One in six people put on the government’s de-radicalisation scheme, Channel, refuse to co-operate, new figures show.
63 people from England and Wales withdrew from the Channel scheme in 2015-16, Home Office figures reveal.
The figures also show a third of all 7,631 referrals to the wider Prevent counter-extremism programme in 2015-16 came from the education sector. Of those, only 381 went on to receive specialist help.
The vast majority of people referred to Prevent required either no official support, or were given help with a problem unrelated to violent extremism.
But 1,072 individuals caused such alarm that they were assessed for inclusion in Channel.
Of those, 381 went on to receive specialist help in an attempt to change their thinking, and 302 were later let off.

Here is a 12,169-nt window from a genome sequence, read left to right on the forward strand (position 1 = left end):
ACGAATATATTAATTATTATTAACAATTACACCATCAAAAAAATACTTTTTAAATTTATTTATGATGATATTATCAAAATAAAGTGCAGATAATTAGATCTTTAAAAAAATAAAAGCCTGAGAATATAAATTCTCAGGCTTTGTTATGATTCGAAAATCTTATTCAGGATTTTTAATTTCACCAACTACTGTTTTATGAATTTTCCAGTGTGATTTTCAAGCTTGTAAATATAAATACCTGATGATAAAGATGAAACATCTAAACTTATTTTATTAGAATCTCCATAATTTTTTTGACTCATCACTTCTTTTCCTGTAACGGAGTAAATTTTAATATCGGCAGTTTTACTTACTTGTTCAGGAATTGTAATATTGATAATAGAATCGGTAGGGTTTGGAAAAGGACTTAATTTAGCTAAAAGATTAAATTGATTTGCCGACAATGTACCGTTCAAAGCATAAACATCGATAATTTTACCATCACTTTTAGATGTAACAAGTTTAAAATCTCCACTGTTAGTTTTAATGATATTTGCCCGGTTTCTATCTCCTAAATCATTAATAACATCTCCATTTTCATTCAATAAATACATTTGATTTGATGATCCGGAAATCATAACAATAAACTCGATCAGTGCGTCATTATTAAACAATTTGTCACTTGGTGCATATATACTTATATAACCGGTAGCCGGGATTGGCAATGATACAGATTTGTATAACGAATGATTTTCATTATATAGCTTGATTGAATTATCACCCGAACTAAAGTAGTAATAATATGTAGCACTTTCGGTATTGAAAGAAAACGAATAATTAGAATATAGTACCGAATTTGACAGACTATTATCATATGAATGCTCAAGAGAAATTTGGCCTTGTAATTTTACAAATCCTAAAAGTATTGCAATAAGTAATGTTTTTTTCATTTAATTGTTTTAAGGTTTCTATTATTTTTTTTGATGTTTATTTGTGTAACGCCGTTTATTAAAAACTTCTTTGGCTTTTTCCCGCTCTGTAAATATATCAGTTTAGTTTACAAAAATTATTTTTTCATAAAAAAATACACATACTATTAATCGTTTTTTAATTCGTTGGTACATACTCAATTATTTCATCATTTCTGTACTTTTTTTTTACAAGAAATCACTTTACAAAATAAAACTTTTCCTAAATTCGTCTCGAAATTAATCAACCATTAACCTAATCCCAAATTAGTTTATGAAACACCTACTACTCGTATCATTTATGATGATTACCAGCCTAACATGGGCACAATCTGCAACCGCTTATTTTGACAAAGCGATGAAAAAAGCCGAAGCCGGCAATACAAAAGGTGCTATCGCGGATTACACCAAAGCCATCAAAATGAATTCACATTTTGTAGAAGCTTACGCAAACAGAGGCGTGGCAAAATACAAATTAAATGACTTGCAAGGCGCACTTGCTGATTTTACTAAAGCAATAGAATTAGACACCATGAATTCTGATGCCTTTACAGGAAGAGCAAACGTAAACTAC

16 of those were still in the process at the time the figures were gathered, but a further 63 people withdrew from the scheme - meaning they stopped working with expert mentors altogether.
Chief Constable Simon Cole, national policing lead for Prevent, said the number of referrals showed that ‘trust and support is growing’ for the programme.
It is the first time the government has published detailed figures on the initiative.
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